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dc.contributor.editorFrickel, Scott
dc.contributor.editorAlbert, Mathieu
dc.contributor.editorPrainsack, Barbara
dc.description.abstractInterdisciplinarity has become a buzzword in academia, as research universities funnel their financial resources toward collaborations between faculty in different disciplines. In theory, interdisciplinary collaboration breaks down artificial divisions between different departments, allowing more innovative and sophisticated research to flourish. But does it actually work this way in practice? Investigating Interdisciplinary Collaboration puts the common beliefs about such research to the test, using empirical data gathered by scholars from the United States, Canada, and Great Britain. The book’s contributors critically interrogate the assumptions underlying the fervor for interdisciplinarity. Their attentive scholarship reveals how, for all its potential benefits, interdisciplinary collaboration is neither immune to academia’s status hierarchies, nor a simple antidote to the alleged shortcomings of disciplinary study.en_US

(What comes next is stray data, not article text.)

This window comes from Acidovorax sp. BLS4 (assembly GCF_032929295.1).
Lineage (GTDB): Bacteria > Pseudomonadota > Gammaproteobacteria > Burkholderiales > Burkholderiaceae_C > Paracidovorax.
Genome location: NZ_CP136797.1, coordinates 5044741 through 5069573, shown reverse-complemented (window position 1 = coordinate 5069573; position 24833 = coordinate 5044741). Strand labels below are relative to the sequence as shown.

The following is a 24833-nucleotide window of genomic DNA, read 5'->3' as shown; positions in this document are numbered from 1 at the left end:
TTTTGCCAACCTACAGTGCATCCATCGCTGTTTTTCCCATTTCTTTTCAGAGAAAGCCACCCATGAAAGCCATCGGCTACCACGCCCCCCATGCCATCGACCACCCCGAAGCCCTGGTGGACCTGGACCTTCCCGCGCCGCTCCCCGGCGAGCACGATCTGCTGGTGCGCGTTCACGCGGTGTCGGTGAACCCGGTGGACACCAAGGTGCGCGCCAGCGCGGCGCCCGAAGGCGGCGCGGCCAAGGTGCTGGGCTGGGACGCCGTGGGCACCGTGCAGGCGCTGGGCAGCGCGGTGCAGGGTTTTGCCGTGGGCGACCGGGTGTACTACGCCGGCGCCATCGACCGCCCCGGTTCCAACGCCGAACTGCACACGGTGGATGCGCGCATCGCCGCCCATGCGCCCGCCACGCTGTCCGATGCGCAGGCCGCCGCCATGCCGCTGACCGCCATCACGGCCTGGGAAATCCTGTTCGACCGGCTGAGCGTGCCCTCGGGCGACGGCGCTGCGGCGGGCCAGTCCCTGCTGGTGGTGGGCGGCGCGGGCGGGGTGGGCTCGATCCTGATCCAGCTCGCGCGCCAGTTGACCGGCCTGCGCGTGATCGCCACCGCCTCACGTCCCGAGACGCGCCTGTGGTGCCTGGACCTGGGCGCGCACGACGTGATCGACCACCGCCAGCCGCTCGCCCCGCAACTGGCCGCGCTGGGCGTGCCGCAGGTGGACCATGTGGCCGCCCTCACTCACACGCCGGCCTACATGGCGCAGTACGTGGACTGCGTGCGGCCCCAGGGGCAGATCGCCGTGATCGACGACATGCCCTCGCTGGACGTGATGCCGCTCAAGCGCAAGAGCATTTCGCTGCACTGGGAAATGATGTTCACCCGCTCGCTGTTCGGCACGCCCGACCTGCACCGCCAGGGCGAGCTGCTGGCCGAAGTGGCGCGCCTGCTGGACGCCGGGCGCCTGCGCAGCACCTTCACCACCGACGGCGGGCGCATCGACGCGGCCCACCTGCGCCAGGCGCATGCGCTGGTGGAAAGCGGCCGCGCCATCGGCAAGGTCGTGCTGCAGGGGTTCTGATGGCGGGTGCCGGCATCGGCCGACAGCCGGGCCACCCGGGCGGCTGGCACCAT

dc.subject.classificationbic Book Industry Communication::G Reference, information & interdisciplinary subjectsen_US
dc.subject.otherinterdisciplinarity; collaborationen_US
dc.titleInvestigating Interdisciplinary Collaborationen_US
dc.title.alternativeTheory and Practice across Disciplinesen_US
oapen.pages256en_US Brunswick (NJ)en_US

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